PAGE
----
This is in great part what gives your vocation meaning, whether your calling is going to be within the church or outside of it–for everyone here.  Those whom you serve are people whose nature the Son of God shares in, whose flesh He has made to be His own.  As a Christian you know that to care for them, to minister to them, to edify their hearts and minds and lives in your work is done as if to Christ Himself.  Now of course, unlike the sinless Jesus, those whom you serve will be ones frankly just like yourself, whose natures are infected with sin, which will manifest itself in many challenging and sometimes painful ways.  But even and especially then, we see in those suffering from sin the One who suffered for sin, who put it to death in His body on the cross in order to take our sin away.  The incarnation of Jesus demonstrates and shows not only that your lives in the flesh are worth living, but that the flesh and blood people around you are worth loving. 

    This is the first half of my message today, that in your various vocations you look at others with Christian faith to see them in the light of the Word made flesh.  Let your work be enlivened by that truth.  Let your desire be that none dismiss Christ in unbelief and thus lose their humanity apart from Him forever, but rather that they come to share fully in the saving reality of who Jesus is and what He has done for them.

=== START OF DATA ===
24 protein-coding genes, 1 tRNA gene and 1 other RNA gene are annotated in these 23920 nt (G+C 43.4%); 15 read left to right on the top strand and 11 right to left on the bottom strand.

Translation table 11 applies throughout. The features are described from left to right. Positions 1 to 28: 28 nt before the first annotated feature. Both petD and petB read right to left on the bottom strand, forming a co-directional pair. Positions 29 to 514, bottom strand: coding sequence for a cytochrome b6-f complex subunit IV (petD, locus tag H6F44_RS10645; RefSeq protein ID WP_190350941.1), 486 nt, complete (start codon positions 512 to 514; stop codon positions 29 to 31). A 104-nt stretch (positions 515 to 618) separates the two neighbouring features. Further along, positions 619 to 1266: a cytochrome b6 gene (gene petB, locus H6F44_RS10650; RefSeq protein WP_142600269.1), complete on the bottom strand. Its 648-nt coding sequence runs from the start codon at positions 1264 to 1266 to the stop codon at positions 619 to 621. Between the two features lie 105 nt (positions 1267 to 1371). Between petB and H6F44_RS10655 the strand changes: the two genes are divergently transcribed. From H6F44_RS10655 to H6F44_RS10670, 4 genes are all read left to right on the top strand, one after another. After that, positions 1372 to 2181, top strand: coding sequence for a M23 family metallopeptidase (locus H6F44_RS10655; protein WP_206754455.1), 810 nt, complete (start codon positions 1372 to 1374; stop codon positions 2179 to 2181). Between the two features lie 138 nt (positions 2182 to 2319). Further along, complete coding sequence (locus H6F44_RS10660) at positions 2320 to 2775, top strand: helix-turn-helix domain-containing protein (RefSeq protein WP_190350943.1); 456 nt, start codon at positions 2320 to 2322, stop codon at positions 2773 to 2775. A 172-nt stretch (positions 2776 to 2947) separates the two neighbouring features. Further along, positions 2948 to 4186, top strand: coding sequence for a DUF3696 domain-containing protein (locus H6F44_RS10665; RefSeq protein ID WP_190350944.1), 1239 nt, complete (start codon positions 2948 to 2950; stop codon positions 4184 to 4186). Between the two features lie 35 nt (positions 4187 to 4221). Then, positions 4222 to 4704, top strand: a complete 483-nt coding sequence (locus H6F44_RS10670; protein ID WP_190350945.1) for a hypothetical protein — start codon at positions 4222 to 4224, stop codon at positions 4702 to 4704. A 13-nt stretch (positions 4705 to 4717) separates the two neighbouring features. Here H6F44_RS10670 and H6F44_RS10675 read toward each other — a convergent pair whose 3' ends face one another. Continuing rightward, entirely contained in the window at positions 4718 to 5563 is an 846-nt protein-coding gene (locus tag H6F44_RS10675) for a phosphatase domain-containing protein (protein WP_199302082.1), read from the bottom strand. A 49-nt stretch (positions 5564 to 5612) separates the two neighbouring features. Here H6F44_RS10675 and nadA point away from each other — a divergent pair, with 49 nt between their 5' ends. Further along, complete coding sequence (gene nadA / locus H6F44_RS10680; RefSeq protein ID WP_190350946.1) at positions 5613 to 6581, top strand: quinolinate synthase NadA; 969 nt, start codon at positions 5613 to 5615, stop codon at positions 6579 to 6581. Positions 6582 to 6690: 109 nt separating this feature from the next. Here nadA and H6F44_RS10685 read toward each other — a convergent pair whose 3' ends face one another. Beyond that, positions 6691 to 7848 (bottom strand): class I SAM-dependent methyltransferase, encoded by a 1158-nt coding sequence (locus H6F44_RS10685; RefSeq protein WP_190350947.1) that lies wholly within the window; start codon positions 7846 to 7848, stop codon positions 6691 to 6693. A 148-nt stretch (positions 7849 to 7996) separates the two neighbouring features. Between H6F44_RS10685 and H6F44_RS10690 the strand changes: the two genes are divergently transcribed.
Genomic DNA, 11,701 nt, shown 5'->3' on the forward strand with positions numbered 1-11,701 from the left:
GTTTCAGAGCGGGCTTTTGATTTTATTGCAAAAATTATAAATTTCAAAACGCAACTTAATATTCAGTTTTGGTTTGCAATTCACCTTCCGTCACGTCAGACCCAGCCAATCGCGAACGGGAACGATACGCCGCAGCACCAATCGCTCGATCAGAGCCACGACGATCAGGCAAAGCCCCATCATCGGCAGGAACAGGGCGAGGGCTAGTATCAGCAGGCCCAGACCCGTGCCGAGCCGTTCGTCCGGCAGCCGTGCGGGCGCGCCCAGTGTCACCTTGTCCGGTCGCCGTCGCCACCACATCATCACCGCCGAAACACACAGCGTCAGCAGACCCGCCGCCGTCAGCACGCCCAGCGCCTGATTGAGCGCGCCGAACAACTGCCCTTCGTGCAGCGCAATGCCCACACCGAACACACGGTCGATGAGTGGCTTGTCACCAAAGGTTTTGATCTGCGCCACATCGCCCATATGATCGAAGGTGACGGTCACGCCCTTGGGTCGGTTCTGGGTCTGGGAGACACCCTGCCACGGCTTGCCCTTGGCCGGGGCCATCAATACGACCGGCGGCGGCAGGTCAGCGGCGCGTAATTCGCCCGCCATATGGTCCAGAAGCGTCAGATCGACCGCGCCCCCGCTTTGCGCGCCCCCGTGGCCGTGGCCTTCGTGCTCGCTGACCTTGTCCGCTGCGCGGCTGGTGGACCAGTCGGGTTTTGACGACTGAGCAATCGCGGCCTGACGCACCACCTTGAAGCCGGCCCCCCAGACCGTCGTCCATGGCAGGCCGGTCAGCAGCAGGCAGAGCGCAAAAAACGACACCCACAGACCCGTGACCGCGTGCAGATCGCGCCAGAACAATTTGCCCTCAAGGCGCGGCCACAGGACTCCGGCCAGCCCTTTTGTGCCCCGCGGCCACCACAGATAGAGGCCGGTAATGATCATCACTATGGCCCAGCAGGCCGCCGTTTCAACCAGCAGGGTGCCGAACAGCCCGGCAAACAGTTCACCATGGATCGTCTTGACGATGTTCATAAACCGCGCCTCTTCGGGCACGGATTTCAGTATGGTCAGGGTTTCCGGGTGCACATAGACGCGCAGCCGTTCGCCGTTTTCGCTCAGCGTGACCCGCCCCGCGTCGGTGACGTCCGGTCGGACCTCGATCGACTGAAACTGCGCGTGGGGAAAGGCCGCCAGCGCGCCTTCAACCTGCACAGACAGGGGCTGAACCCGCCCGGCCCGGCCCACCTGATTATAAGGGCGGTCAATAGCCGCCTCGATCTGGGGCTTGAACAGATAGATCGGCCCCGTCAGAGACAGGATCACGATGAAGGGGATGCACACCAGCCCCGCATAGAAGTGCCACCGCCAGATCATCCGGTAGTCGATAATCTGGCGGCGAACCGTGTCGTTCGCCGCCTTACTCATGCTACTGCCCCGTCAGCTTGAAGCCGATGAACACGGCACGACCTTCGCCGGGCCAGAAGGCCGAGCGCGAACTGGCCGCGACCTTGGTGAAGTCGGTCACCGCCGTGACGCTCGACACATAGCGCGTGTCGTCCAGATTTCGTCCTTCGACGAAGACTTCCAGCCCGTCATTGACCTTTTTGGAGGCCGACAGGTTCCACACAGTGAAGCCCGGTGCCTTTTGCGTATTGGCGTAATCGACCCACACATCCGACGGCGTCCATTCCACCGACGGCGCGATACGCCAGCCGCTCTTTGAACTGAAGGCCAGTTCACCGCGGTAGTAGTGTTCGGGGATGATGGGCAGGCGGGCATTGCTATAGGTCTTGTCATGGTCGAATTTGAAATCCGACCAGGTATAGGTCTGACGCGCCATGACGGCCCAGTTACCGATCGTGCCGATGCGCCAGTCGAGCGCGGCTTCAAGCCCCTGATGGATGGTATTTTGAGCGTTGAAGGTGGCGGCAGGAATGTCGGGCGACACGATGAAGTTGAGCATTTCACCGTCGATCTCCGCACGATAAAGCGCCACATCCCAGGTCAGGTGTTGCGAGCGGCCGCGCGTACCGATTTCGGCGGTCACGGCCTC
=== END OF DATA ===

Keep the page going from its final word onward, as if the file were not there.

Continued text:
The second half of today’s message is simply the other side of the same coin–that you see
yourself and who you are in the light of the Word made flesh.  Jesus shared in your human life even to the point of death that you may share bodily in His divine resurrection life.  Christ has taken your place in order that you may take His place.  That’s true first of all in the presence of God the Father.  Scripture says, “You are all sons of God through faith in Christ Jesus.  For as many of you as were baptized into Christ have put on Christ” (Gal. 3:26-27).  The Father receives you the same as He receives Jesus.  And that’s also true, then, in the presence of your neighbor.  Your calling is to stand in the place of Christ toward your neighbor, to put on the One who came not to be served but to serve and to give His life, a ransom for many.  The Word became your flesh; and now in baptism you have become His flesh.  Baptized into His body, partaking of His body and blood in Holy Communion, you are His flesh and blood to love and serve others.